My yoga is very authentic, and very down to earth, but also very physical. Although it is about the connection between the mind, the breath and the body; they work together. I am atheist, in real life and in yoga. Authentic for me is not necessarily more to the philosophical side. I find it even dangerous when yoga teachers take the role of a Guru, of somebody who knows things better. And who gives advice about life. I will never tell people how to think, how to look at life, or what not to eat, drink or smoke. I am just a yoga teacher, a good one, with many years of experience, but just a yoga teacher, nothing more, nothing less.
Now that yoga became very commercial I think it has more to do with the new development of teachers with only a few hundred hours ‘teacher training’. This is not doing well to yoga land and creates teachers who have no idea what they are doing, all over the world and on every corner of the street. I don’t believe in YAI – certified. I believe you need a training of at least 2 years with serious practicing on a (almost) daily basis for yourself, to become a yoga teacher.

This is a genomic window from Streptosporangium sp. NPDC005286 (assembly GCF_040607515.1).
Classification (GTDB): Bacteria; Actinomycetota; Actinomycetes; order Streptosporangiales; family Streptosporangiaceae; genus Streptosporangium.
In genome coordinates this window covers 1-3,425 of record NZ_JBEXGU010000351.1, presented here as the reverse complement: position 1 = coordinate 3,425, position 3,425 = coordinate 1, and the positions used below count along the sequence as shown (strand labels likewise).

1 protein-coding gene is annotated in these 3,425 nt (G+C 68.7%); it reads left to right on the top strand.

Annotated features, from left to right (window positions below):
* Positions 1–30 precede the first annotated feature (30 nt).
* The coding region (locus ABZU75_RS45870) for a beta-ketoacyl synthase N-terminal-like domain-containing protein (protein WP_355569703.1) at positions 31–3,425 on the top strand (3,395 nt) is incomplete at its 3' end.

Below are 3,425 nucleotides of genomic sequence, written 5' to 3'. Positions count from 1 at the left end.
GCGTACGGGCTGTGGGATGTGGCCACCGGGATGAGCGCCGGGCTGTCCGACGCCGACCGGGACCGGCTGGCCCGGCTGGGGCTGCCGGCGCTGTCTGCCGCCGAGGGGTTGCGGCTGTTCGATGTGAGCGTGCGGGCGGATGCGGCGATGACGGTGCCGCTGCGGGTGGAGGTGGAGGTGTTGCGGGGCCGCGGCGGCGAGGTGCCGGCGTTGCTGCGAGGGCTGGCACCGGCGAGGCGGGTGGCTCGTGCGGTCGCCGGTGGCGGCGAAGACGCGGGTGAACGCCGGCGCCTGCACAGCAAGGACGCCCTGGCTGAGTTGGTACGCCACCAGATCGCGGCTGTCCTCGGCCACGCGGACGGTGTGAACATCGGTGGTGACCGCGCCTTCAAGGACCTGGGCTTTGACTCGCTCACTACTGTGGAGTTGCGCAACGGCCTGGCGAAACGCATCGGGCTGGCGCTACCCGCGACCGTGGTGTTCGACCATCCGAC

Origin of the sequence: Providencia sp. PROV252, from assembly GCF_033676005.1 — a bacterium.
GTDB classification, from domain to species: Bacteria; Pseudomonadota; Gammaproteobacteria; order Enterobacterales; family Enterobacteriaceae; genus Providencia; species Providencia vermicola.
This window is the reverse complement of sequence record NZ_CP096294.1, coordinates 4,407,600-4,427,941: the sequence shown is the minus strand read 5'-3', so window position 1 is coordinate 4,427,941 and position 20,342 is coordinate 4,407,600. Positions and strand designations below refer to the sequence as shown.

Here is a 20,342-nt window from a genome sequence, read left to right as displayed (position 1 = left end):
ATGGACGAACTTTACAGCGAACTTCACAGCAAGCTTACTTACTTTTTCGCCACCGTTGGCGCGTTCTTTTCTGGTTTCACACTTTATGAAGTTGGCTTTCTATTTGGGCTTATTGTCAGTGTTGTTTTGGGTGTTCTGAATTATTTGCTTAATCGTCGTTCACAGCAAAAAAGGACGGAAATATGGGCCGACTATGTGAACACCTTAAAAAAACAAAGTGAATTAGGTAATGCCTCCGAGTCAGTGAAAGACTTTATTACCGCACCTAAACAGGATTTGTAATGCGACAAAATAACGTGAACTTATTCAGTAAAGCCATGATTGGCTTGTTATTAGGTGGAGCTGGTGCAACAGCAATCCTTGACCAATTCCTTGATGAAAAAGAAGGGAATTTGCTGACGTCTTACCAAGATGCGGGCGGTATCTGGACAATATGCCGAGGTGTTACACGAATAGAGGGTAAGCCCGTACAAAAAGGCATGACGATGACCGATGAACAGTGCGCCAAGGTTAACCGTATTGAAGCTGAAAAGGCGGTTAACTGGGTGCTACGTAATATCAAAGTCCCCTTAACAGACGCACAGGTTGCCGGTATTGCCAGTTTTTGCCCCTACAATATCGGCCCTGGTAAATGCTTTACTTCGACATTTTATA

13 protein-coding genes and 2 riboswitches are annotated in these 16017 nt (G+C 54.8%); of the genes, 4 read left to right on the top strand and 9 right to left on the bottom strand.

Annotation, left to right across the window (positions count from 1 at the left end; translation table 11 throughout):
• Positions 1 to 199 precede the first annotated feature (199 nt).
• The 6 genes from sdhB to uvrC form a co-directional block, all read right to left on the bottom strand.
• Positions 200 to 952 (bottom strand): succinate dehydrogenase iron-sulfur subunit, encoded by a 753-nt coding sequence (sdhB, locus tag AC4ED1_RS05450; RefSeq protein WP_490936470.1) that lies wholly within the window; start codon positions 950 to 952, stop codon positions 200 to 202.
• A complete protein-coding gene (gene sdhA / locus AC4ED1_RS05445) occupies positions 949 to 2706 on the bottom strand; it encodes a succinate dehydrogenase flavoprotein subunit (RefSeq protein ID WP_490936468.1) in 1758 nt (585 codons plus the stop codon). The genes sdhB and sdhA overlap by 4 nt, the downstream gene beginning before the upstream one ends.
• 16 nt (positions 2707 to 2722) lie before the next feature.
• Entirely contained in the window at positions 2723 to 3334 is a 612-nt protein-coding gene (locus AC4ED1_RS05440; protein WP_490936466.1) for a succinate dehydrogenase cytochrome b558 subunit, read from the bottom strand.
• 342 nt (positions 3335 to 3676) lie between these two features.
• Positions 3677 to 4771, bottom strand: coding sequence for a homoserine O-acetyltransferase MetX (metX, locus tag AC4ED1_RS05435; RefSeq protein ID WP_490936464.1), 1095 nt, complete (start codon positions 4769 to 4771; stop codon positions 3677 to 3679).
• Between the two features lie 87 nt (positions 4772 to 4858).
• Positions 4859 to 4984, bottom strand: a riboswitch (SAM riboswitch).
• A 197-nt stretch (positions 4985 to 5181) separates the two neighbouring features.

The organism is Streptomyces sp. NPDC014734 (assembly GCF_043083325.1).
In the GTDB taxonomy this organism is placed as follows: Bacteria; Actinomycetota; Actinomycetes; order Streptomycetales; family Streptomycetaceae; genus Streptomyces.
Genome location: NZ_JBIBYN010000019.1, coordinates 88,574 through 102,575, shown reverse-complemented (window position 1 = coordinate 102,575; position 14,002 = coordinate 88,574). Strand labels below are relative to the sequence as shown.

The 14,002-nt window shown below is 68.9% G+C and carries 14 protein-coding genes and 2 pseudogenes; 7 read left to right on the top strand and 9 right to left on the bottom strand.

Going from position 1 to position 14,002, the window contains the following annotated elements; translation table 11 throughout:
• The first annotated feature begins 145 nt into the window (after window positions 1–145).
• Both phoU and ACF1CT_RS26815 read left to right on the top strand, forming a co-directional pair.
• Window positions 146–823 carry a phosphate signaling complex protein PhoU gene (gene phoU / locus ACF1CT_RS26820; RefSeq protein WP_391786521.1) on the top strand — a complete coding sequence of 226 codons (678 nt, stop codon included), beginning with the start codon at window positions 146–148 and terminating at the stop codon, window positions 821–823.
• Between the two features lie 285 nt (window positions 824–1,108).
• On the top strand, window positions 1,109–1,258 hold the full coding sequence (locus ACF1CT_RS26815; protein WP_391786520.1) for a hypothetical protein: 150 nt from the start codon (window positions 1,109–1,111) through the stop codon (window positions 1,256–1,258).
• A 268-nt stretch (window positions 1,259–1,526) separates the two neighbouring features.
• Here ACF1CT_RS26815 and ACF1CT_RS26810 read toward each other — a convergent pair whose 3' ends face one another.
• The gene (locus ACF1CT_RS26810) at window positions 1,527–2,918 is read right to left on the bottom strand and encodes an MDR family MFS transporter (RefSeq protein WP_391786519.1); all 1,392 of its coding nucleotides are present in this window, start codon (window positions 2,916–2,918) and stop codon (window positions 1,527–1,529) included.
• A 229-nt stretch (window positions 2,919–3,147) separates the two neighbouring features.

9. Did you have a main yoga mentor? Can you share more things about him or her? I know that you benefitted from the wisdom of many famous teachers, but I am curious who was the closest to your heart.
Mr B.K.S. Iyengar. He brought yoga to the west in my opinion, in my experience. I grew up with my mother, Jeanne Buntinx, and others like Viktor van Kooten and Margriet Post as being the first yoga teachers in the Netherlands, getting together for trainings in weekends. They took their family and their children with them. I grew up with Iyengar yoga from the age of 7.